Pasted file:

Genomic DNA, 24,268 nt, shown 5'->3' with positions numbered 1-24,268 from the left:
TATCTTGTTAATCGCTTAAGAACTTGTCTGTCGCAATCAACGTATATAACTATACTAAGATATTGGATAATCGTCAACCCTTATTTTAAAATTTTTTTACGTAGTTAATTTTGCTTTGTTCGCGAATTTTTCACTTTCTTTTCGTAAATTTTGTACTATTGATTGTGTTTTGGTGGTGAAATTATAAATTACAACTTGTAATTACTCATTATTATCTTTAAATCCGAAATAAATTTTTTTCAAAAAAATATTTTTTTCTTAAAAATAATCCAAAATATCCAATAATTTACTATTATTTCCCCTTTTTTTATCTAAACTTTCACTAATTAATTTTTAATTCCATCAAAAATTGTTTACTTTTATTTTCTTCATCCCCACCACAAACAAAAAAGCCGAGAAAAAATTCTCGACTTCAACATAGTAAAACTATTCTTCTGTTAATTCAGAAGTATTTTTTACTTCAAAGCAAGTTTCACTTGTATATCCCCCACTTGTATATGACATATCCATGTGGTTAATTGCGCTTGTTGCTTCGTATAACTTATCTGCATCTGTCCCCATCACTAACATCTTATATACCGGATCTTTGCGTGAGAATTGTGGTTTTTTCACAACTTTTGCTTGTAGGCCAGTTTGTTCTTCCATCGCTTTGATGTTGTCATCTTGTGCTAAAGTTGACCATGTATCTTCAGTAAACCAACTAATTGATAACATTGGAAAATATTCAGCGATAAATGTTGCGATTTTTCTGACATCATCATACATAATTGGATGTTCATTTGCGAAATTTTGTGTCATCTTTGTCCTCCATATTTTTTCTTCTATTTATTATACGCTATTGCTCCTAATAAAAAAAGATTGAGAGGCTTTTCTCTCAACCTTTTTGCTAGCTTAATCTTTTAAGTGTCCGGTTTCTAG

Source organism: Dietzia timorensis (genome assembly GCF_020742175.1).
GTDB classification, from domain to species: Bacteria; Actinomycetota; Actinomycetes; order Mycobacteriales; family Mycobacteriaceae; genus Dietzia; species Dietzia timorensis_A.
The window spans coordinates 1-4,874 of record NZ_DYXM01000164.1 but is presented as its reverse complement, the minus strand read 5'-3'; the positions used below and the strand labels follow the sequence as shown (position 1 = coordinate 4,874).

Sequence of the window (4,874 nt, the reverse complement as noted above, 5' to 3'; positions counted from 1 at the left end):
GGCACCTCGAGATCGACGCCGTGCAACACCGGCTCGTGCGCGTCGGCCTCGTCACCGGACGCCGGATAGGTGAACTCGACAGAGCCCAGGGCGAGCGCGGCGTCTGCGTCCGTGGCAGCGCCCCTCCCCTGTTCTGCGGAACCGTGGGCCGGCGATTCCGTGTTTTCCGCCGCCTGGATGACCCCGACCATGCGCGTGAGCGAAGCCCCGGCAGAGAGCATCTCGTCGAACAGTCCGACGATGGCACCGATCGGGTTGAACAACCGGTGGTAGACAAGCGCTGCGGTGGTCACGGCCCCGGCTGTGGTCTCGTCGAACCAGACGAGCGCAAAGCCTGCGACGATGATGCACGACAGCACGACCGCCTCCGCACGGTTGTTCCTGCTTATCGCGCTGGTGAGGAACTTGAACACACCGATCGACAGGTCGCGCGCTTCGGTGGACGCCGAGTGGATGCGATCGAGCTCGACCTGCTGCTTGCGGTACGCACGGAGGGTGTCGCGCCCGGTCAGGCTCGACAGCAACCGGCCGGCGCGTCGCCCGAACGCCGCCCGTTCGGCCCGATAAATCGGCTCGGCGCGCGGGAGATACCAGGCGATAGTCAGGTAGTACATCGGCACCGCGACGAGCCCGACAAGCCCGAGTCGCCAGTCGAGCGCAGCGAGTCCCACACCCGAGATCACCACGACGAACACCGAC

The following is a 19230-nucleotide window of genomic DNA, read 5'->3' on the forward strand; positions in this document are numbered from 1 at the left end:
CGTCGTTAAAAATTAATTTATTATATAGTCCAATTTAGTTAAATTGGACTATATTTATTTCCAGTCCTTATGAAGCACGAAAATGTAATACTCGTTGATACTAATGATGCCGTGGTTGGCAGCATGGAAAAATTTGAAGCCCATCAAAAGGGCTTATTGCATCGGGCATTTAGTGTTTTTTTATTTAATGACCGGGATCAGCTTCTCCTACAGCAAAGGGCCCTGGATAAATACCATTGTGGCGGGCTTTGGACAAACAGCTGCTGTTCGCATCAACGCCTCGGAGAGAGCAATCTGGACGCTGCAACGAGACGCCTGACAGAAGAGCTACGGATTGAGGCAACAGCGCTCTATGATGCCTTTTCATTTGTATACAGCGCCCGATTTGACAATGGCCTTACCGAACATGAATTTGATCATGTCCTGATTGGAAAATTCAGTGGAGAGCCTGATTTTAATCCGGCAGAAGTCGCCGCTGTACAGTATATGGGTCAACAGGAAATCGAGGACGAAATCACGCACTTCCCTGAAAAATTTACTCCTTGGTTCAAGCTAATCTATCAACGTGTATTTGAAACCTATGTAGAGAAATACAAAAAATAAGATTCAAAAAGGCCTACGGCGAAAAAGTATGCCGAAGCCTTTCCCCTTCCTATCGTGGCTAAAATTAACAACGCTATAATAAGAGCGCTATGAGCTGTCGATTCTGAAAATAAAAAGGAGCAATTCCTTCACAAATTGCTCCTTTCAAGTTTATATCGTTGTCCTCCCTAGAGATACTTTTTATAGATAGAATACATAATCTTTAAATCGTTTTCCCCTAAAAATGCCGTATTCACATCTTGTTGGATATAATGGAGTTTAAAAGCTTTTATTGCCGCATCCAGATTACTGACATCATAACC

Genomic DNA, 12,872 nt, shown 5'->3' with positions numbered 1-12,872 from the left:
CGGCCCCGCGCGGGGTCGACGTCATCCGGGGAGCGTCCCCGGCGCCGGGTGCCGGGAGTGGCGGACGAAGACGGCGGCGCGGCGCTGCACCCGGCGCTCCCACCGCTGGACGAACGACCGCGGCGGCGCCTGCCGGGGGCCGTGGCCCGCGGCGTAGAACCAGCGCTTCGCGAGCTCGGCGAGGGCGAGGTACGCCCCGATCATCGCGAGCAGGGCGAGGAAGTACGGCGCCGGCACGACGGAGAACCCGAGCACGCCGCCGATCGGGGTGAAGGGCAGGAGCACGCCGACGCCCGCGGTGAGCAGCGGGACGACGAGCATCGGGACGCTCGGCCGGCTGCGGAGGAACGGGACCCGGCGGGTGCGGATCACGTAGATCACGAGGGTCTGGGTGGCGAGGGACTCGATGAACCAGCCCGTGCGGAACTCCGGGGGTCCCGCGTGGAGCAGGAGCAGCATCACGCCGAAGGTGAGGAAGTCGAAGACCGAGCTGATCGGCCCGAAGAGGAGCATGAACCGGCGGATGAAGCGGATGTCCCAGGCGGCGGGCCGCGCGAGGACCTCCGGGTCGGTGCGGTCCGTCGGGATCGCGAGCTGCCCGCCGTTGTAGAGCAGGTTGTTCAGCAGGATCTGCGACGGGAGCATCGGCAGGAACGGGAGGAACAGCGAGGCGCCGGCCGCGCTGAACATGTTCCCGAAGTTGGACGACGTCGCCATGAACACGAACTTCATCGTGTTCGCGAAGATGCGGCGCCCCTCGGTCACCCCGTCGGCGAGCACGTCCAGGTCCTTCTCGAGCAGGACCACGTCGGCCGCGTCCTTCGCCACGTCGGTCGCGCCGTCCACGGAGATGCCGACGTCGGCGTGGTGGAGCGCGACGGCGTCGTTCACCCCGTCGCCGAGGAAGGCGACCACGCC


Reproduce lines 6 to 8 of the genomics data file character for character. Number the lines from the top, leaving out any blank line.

Sequence of the window (4,874 nt, the reverse complement as noted above, 5' to 3'; positions counted from 1 at the left end):
GGCACCTCGAGATCGACGCCGTGCAACACCGGCTCGTGCGCGTCGGCCTCGTCACCGGACGCCGGATAGGTGAACTCGACAGAGCCCAGGGCGAGCGCGGCGTCTGCGTCCGTGGCAGCGCCCCTCCCCTGTTCTGCGGAACCGTGGGCCGGCGATTCCGTGTTTTCCGCCGCCTGGATGACCCCGACCATGCGCGTGAGCGAAGCCCCGGCAGAGAGCATCTCGTCGAACAGTCCGACGATGGCACCGATCGGGTTGAACAACCGGTGGTAGACAAGCGCTGCGGTGGTCACGGCCCCGGCTGTGGTCTCGTCGAACCAGACGAGCGCAAAGCCTGCGACGATGATGCACGACAGCACGACCGCCTCCGCACGGTTGTTCCTGCTTATCGCGCTGGTGAGGAACTTGAACACACCGATCGACAGGTCGCGCGCTTCGGTGGACGCCGAGTGGATGCGATCGAGCTCGACCTGCTGCTTGCGGTACGCACGGAGGGTGTCGCGCCCGGTCAGGCTCGACAGCAACCGGCCGGCGCGTCGCCCGAACGCCGCCCGTTCGGCCCGATAAATCGGCTCGGCGCGCGGGAGATACCAGGCGATAGTCAGGTAGTACATCGGCACCGCGACGAGCCCGACAAGCCCGAGTCGCCAGTCGAGCGCAGCGAGTCCCACACCCGAGATCACCACGACGAACACCGAC

The following is a 19230-nucleotide window of genomic DNA, read 5'->3' on the forward strand; positions in this document are numbered from 1 at the left end: